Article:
I have always found humorous writing difficult. When I first read the Redwall series by Brian Jacques, my attempts to replicate his comic songs and characters resulted in unimpressive sludge. Even today, when I read Gillian Bronte Adam's delightfully light-hearted posts, I wish I could write like that.
So how does one write winning humor?
Given that I'm not all that successful at it, my opinion may be unhelpful, but I believe there may be some small merit in "experience by failure." With that said, here are three ways to approach writing humor.
Greetings, and welcome to the Dr. Fiction Show! I’m your host, Dr. Fiction, and today our guest is Punctuation Society’s favorite: Comma! Welcome, Comma.
Thanks for having me. I must say, I am gratified at the number of times you used my services in your opening comments.
Well, I have a reputation to maintain. I understand you do as well.
I used to have a decent reputation. It’s getting tarnished these days. I must be picking up some of the bad habits of my cousin, Apostrophe.
Can you give an example of what you do—at least, what you are supposed to do?
Welcome to the Dr. Fiction Show! Today we are interviewing a representative from the Punctuation Society: Apostrophe! Welcome, Apostrophe.
Thanks for having me, Doctor.
Apostrophe, I understand that your appearances lately have included both legal and illegal performances. Can you tell me a little bit about your legal work?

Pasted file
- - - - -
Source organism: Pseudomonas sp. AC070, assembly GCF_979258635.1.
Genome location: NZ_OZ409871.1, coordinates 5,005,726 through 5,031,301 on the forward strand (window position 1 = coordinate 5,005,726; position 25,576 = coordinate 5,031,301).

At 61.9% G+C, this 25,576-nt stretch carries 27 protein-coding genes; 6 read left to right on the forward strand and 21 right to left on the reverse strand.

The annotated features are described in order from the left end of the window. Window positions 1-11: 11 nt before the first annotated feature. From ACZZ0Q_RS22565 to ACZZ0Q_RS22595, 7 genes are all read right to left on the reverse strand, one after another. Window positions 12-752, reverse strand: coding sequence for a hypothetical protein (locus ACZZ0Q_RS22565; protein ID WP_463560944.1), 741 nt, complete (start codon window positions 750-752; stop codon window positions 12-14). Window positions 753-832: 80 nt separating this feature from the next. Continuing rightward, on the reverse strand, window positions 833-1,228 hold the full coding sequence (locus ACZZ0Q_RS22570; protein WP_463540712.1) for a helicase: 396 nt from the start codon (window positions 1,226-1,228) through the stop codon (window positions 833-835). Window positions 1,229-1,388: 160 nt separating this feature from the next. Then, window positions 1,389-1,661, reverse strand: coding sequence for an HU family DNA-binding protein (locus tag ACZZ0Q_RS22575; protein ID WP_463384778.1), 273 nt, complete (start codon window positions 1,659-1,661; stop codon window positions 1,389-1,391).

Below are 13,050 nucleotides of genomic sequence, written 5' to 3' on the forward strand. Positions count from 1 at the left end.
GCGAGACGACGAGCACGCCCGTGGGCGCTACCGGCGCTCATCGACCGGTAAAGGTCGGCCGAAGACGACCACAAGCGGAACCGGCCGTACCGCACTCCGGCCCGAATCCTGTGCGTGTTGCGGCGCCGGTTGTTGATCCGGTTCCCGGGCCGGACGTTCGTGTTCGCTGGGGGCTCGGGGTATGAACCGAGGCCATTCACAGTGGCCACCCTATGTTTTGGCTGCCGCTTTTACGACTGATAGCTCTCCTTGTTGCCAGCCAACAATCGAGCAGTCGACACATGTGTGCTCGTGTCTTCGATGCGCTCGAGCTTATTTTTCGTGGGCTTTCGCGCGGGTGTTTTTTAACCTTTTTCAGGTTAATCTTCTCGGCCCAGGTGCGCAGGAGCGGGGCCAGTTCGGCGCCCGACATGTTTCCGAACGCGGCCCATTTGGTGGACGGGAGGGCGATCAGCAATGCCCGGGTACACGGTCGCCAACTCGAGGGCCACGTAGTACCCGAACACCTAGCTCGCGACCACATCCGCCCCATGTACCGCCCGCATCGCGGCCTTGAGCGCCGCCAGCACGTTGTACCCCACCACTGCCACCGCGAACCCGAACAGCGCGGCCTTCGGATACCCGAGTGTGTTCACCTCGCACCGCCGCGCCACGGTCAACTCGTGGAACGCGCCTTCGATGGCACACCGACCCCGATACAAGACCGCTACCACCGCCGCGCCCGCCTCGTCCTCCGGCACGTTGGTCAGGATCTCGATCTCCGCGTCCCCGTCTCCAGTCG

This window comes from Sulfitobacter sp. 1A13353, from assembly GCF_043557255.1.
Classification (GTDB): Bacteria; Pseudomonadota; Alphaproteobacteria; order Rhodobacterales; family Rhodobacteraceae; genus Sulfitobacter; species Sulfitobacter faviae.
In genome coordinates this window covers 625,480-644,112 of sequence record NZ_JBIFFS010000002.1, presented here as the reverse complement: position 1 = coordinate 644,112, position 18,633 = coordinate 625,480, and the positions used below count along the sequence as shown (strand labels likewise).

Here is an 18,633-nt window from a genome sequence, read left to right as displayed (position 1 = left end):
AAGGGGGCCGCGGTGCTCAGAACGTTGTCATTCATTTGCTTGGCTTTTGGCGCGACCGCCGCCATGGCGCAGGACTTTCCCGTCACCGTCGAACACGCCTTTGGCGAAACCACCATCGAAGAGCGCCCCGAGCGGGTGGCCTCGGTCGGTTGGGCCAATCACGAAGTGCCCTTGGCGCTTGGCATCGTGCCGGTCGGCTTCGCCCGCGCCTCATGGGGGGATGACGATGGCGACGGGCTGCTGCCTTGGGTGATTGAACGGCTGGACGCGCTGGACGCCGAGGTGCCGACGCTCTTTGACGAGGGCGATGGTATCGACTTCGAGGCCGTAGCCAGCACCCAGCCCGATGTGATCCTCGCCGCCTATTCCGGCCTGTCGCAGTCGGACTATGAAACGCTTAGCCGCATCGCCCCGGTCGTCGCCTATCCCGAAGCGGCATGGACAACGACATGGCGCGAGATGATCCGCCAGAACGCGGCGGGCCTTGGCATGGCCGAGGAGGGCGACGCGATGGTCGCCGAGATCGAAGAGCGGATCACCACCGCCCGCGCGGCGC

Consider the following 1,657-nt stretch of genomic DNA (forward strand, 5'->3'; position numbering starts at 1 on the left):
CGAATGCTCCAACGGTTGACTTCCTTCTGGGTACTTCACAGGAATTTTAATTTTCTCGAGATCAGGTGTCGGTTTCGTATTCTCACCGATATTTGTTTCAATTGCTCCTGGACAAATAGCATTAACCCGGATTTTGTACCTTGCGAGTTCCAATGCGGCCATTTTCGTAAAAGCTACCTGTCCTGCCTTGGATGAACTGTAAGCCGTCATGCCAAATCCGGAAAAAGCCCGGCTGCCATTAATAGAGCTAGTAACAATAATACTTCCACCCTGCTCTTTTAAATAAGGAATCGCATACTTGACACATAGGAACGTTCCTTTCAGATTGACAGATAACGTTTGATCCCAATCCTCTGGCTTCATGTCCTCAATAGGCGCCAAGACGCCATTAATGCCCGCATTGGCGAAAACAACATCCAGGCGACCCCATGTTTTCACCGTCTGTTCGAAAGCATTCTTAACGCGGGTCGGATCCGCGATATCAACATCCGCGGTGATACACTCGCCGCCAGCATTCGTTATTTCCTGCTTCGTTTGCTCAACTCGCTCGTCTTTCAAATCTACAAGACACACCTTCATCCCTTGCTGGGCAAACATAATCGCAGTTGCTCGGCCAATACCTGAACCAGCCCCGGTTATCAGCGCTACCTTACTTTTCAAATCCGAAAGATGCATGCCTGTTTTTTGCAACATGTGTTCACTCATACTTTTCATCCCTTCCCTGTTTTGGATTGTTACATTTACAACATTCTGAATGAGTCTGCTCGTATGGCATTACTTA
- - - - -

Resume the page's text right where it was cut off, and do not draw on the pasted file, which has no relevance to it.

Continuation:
Dr. Fiction interviews the Invisible Man from H. G. Well's story, and discusses the unique psychological advantages of a villain whom no one can see.
Question: Why do you think unseen villains are effective in creating a sense of horror and suspense?
Dr. Fiction interviews the Witch King of Angmar from the Lord of the Rings, and discusses the strategies for increasing a villain's creepiness factor: disfigurement, masks, and other props or features.
Question: What do you think increases a villain's creepiness?
Dr. Fiction interviews two villains from the School of Schmoozers, a style of villainy that uses charm and attraction to deceive the heroes.
Question: Why might this type of villainy be effective in a story?
Dr. Fiction interviews Loki of The Avengers, who represents a school of villainy in which the villains have relatable vulnerabilities--unhappy childhoods, secret fears, and more.
Question: What makes a vulnerable villain so effective?
Dr. Fiction interviews Count Rugen of The Princess Bride, and discusses the philosophy of the decorous villains who are calm and controlled under all circumstances. Villainy is, as Count Rugen puts it, still a "gentleman's sport."
Question: What other popular villains exemplify this control?
Dr. Fiction interviews Cinderella's Stepmother, who believes in the movement to "refine villainy."
Question: What advantages are offered by creating a villain who, rather than reveling in ugliness and darkness, craves beauty and comfort?
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